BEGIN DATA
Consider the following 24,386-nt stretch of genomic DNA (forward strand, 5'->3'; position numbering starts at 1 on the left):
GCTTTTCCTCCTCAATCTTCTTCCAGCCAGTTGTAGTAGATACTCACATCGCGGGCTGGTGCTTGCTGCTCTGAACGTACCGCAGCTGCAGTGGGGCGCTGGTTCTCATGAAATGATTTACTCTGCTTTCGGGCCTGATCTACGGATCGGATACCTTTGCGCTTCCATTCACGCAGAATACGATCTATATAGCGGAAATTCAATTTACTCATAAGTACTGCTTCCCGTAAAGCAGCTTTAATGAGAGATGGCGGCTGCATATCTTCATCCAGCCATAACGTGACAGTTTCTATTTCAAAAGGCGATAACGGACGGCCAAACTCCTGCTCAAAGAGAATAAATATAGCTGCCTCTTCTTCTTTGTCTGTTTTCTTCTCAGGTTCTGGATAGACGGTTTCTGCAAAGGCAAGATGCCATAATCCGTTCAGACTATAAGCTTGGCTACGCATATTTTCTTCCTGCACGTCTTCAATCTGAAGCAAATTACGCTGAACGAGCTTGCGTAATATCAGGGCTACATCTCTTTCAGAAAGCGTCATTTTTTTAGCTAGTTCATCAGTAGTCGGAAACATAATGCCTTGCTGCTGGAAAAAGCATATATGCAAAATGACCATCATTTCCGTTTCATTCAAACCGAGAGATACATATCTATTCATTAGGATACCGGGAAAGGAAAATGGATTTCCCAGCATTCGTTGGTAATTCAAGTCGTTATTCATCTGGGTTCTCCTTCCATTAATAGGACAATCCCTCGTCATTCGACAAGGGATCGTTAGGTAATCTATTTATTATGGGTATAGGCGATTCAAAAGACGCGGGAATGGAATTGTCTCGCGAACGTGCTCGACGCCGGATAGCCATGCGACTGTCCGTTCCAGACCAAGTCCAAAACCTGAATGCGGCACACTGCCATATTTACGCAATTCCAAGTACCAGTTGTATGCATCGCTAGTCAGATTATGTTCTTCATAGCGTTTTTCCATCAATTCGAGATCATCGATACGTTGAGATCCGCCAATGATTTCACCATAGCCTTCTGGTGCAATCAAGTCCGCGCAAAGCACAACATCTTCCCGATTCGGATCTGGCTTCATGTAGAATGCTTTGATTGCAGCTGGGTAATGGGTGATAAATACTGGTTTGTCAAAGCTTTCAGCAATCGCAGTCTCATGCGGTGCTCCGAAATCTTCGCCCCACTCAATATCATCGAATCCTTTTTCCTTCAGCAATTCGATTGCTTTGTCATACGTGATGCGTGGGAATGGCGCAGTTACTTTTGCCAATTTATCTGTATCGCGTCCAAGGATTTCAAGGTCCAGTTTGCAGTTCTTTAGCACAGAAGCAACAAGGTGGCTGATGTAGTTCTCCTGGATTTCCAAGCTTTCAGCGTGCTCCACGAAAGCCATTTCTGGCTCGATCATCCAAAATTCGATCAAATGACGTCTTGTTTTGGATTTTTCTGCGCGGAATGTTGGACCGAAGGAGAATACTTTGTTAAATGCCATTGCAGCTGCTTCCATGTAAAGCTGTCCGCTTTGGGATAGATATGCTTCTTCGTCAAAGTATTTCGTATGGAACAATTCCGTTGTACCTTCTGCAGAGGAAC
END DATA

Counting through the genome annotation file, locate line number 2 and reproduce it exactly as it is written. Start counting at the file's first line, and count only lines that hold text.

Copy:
GCTTTTCCTCCTCAATCTTCTTCCAGCCAGTTGTAGTAGATACTCACATCGCGGGCTGGTGCTTGCTGCTCTGAACGTACCGCAGCTGCAGTGGGGCGCTGGTTCTCATGAAATGATTTACTCTGCTTTCGGGCCTGATCTACGGATCGGATACCTTTGCGCTTCCATTCACGCAGAATACGATCTATATAGCGGAAATTCAATTTACTCATAAGTACTGCTTCCCGTAAAGCAGCTTTAATGAGAGATGGCGGCTGCATATCTTCATCCAGCCATAACGTGACAGTTTCTATTTCAAAAGGCGATAACGGACGGCCAAACTCCTGCTCAAAGAGAATAAATATAGCTGCCTCTTCTTCTTTGTCTGTTTTCTTCTCAGGTTCTGGATAGACGGTTTCTGCAAAGGCAAGATGCCATAATCCGTTCAGACTATAAGCTTGGCTACGCATATTTTCTTCCTGCACGTCTTCAATCTGAAGCAAATTACGCTGAACGAGCTTGCGTAATATCAGGGCTACATCTCTTTCAGAAAGCGTCATTTTTTTAGCTAGTTCATCAGTAGTCGGAAACATAATGCCTTGCTGCTGGAAAAAGCATATATGCAAAATGACCATCATTTCCGTTTCATTCAAACCGAGAGATACATATCTATTCATTAGGATACCGGGAAAGGAAAATGGATTTCCCAGCATTCGTTGGTAATTCAAGTCGTTATTCATCTGGGTTCTCCTTCCATTAATAGGACAATCCCTCGTCATTCGACAAGGGATCGTTAGGTAATCTATTTATTATGGGTATAGGCGATTCAAAAGACGCGGGAATGGAATTGTCTCGCGAACGTGCTCGACGCCGGATAGCCATGCGACTGTCCGTTCCAGACCAAGTCCAAAACCTGAATGCGGCACACTGCCATATTTACGCAATTCCAAGTACCAGTTGTATGCATCGCTAGTCAGATTATGTTCTTCATAGCGTTTTTCCATCAATTCGAGATCATCGATACGTTGAGATCCGCCAATGATTTCACCATAGCCTTCTGGTGCAATCAAGTCCGCGCAAAGCACAACATCTTCCCGATTCGGATCTGGCTTCATGTAGAATGCTTTGATTGCAGCTGGGTAATGGGTGATAAATACTGGTTTGTCAAAGCTTTCAGCAATCGCAGTCTCATGCGGTGCTCCGAAATCTTCGCCCCACTCAATATCATCGAATCCTTTTTCCTTCAGCAATTCGATTGCTTTGTCATACGTGATGCGTGGGAATGGCGCAGTTACTTTTGCCAATTTATCTGTATCGCGTCCAAGGATTTCAAGGTCCAGTTTGCAGTTCTTTAGCACAGAAGCAACAAGGTGGCTGATGTAGTTCTCCTGGATTTCCAAGCTTTCAGCGTGCTCCACGAAAGCCATTTCTGGCTCGATCATCCAAAATTCGATCAAATGACGTCTTGTTTTGGATTTTTCTGCGCGGAATGTTGGACCGAAGGAGAATACTTTGTTAAATGCCATTGCAGCTGCTTCCATGTAAAGCTGTCCGCTTTGGGATAGATATGCTTCTTCGTCAAAGTATTTCGTATGGAACAATTCCGTTGTACCTTCTGCAGAGGAAC